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From: Jacques M Mallah <jqm1584.domain.name.hidden>

Date: Tue, 29 Dec 1998 14:16:41 -0500

On Thu, 24 Dec 1998, Wei Dai wrote:

*> If you don't think it's a problem, then please explain how you would apply
*

*> decision theory with the MWI (and include an example).
*

Since I explained why it should still work, how would an example

help? You can just take any non-MWI example and restate it in the MWI

language. OK, I'll be extra nice and do it myself.

Suppose that the spin of an electron is to be measured, and that

based on the way the system is prepared, the usual formulas give a 2 in 3

probability of spin up, and 1 in 3 of spin down.

Bob is in a game where he has to guess what the spin will be. If

he guesses correctly he gets $10; if incorrectly, he loses $10. He knows

what probabilities the QM formulas give.

He has to decide whether to guess spin up or down. What should he

do? Assume that he likes having money, and that the future versions of

himself are sufficiently similar to himself that he'd want the same for

them.

If were non-MWI, he'd choose spin up to maximize the probability

that the future version of himself has more money. So in the MWI, to

maximize the fraction that have more money, he should choose spin up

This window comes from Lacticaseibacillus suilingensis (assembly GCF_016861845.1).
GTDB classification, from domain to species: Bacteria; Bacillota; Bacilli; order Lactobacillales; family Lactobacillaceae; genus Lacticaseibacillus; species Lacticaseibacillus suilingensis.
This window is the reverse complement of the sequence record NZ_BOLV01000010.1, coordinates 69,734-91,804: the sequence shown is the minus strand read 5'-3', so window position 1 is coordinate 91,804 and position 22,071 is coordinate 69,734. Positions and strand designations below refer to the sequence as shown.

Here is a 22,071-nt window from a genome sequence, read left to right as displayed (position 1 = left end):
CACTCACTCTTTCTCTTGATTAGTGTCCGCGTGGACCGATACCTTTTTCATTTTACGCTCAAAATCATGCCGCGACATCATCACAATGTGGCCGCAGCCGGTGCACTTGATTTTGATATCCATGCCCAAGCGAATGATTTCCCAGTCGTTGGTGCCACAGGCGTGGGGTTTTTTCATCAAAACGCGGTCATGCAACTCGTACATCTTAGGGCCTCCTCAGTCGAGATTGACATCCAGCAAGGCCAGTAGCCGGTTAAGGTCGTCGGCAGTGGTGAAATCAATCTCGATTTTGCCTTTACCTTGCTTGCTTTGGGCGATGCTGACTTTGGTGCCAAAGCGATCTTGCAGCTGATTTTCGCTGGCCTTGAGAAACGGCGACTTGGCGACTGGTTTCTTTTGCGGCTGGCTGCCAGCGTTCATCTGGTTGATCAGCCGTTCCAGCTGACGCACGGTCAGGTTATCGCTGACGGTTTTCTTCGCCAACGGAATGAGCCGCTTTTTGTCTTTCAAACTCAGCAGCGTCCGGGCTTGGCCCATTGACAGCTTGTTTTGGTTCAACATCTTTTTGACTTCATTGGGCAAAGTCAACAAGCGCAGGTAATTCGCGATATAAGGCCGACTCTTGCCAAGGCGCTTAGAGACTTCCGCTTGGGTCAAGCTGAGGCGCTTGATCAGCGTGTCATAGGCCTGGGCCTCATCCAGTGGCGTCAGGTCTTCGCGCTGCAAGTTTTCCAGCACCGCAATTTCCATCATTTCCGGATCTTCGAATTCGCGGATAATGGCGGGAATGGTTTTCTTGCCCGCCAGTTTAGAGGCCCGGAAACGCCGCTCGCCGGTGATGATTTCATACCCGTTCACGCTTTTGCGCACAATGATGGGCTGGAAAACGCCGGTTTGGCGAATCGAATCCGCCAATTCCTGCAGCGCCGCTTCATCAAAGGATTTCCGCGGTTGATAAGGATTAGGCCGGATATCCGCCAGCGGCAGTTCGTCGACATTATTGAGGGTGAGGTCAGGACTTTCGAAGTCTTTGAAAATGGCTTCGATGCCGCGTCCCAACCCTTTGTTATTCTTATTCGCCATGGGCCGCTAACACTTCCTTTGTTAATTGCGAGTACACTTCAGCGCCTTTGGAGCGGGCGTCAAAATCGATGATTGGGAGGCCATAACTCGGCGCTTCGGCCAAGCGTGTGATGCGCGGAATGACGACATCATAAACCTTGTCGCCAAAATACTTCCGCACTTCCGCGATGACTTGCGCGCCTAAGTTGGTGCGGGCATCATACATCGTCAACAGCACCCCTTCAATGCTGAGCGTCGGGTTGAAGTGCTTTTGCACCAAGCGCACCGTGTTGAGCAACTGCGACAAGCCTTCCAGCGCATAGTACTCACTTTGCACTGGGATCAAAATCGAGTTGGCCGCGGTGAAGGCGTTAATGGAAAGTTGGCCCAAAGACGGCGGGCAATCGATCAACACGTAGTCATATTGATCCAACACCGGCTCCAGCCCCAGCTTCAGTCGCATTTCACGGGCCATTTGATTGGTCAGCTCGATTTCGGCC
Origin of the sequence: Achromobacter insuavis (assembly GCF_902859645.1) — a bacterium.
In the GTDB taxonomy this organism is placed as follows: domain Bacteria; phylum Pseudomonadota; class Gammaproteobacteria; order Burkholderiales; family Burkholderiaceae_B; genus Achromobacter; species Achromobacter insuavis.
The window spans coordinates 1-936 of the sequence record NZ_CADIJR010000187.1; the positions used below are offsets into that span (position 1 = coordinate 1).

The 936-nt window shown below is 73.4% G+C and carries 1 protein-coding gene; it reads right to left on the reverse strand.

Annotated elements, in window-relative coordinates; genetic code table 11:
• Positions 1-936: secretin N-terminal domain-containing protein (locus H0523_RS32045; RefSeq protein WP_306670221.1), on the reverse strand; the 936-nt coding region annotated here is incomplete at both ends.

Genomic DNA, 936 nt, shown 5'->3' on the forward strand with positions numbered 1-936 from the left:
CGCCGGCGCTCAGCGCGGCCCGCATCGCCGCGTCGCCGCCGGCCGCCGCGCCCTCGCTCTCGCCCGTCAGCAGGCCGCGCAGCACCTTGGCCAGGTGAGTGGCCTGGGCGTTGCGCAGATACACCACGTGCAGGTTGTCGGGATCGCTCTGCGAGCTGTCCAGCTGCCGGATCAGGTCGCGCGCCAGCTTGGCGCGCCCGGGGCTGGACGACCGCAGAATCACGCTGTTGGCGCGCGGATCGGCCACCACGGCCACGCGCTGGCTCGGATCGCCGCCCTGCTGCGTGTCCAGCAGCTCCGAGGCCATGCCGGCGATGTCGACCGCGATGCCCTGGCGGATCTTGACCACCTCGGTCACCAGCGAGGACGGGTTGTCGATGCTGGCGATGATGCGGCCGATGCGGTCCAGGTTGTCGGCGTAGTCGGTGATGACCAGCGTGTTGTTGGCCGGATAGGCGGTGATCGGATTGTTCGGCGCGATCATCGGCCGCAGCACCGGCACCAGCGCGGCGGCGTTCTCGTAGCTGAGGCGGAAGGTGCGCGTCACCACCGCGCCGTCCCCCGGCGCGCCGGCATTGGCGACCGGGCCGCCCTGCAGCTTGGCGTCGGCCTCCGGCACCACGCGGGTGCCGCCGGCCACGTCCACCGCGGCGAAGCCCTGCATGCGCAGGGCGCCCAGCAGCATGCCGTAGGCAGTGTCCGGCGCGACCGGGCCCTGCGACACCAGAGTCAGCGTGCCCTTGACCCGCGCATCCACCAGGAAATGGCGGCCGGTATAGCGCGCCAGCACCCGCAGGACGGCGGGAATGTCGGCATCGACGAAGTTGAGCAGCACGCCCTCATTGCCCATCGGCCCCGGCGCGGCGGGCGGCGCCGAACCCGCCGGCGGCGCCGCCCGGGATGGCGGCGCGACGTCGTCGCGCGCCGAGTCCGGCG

rather than spin down or not caring.

- - - - - - -

Jacques Mallah (jqm1584.domain.name.hidden)

Graduate Student / Many Worlder / Devil's Advocate

"I know what no one else knows" - 'Runaway Train', Soul Asylum

My URL: http://pages.nyu.edu/~jqm1584/

Received on Tue Dec 29 1998 - 11:18:44 PST

Date: Tue, 29 Dec 1998 14:16:41 -0500

On Thu, 24 Dec 1998, Wei Dai wrote:

Since I explained why it should still work, how would an example

help? You can just take any non-MWI example and restate it in the MWI

language. OK, I'll be extra nice and do it myself.

Suppose that the spin of an electron is to be measured, and that

based on the way the system is prepared, the usual formulas give a 2 in 3

probability of spin up, and 1 in 3 of spin down.

Bob is in a game where he has to guess what the spin will be. If

he guesses correctly he gets $10; if incorrectly, he loses $10. He knows

what probabilities the QM formulas give.

He has to decide whether to guess spin up or down. What should he

do? Assume that he likes having money, and that the future versions of

himself are sufficiently similar to himself that he'd want the same for

them.

If were non-MWI, he'd choose spin up to maximize the probability

that the future version of himself has more money. So in the MWI, to

maximize the fraction that have more money, he should choose spin up

rather than spin down or not caring.

- - - - - - -

Jacques Mallah (jqm1584.domain.name.hidden)

Graduate Student / Many Worlder / Devil's Advocate

"I know what no one else knows" - 'Runaway Train', Soul Asylum

My URL: http://pages.nyu.edu/~jqm1584/

Received on Tue Dec 29 1998 - 11:18:44 PST

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